Phone: +46 06 60 31 96
Fax: +46 86 65 31 66
Email: [email protected]
In Uruguay – Ministerio de Relaciones Exteriores (Ministry of Foreign Affairs).
About traveling to Uruguay – on the pages of the Uruguayan Foreign Ministry .
Coronavirus (covid-19): Norwegian travelers should keep abreast of how the coronavirus is developing in the country. Follow local authorities’ advice, guidance and instructions on how to deal with the situation.
The Ministry of Foreign Affairs does not create travel advice because of the risk of infection. It is the Public Health Institute that provides health professional travel advice. You can find more information and guidance from Norwegian health authorities on the website of the Norwegian Institute of Public Health.
Information from the Uruguayan authorities is available (in Spanish) at the Ministry of Health of Uruguay’s website.
The situation is constantly changing, and the information from the authorities just as well. It must therefore be expected that new measures and restrictions can be implemented in the short term.
Travelers are advised to consult a doctor or specialist in travel medicine well in advance of the trip to assess health risk and necessary vaccines. It is referred to the website of the National Institute of Public Health.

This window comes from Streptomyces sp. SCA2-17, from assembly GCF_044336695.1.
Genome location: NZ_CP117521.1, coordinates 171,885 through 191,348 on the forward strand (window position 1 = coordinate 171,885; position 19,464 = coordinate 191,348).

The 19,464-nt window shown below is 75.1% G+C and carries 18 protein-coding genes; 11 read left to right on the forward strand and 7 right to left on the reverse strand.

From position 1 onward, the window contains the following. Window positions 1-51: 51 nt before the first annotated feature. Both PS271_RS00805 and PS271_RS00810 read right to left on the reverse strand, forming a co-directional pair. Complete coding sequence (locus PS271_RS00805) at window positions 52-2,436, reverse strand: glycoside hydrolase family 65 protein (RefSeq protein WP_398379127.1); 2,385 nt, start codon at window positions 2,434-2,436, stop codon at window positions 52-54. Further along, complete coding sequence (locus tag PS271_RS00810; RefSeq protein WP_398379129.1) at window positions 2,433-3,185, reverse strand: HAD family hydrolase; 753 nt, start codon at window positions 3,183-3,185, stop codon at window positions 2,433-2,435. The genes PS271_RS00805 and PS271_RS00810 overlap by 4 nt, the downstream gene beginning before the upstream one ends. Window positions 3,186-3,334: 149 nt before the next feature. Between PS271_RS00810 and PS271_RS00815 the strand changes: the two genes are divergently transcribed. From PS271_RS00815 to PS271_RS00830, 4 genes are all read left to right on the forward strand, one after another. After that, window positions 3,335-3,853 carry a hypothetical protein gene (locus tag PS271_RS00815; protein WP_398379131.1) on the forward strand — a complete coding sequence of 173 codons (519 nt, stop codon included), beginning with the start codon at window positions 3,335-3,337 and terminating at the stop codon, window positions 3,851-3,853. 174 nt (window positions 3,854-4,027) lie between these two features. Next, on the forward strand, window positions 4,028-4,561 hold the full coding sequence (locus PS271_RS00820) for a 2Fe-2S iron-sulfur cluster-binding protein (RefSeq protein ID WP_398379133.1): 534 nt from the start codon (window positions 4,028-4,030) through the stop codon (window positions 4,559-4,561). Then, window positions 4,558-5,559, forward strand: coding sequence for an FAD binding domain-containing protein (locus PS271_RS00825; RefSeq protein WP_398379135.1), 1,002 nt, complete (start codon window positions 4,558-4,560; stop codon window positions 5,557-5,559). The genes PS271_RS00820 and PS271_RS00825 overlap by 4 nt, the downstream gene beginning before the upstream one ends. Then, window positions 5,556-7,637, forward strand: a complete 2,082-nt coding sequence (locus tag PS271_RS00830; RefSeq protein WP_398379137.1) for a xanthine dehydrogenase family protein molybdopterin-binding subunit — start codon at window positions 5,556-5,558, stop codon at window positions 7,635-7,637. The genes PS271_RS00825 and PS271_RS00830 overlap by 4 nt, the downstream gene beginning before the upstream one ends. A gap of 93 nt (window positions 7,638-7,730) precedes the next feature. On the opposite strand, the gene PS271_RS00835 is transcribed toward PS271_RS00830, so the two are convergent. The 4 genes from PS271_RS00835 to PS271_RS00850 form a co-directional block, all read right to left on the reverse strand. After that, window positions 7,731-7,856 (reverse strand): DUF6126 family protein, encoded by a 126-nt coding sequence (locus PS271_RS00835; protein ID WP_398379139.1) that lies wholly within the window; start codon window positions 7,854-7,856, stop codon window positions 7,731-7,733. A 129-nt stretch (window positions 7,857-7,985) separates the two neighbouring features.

Time difference: Uruguay is three to five hours after Norway depending on whether it is summer or winter time.
The power supply in Uruguay is at 220 volts. According to allcitycodes, the area code for calls from Norway to Uruguay is + 598, wifi zones and internet cafes are widespread in cities and major urban areas. The currency unit in Uruguay is the Uruguayan pesos (UYU).
Most major hotels and restaurants accept credit cards, and the use of cards is relatively widespread in the larger cities.
Normal opening hours for banks are Monday-Friday (11am) 1pm – 5pm, for public offices Monday-Friday 9am. 7 am – 2:30 pm (summer time) and 2:30 pm – 7 pm (winter time), Monday – Friday 2pm 09.00 – 19.00 and Saturdays 09.30 – 13.00.
National holidays are: January 1, January 6, Good Friday, 19. April 1. May 18. May 19. June, July 18, August 25, October 12, November 2, December 25.
Driving in Uruguay is recommended to have an international driver’s license. This is obtained prior to entry, through NAF (Norwegian Automobile Association), KNA (Royal Norwegian Automobile Club) or MA (Motorists’ Association).
Spanish is the official language of Uruguay, and apart from Montevideo, English or other languages are limited to a limited extent.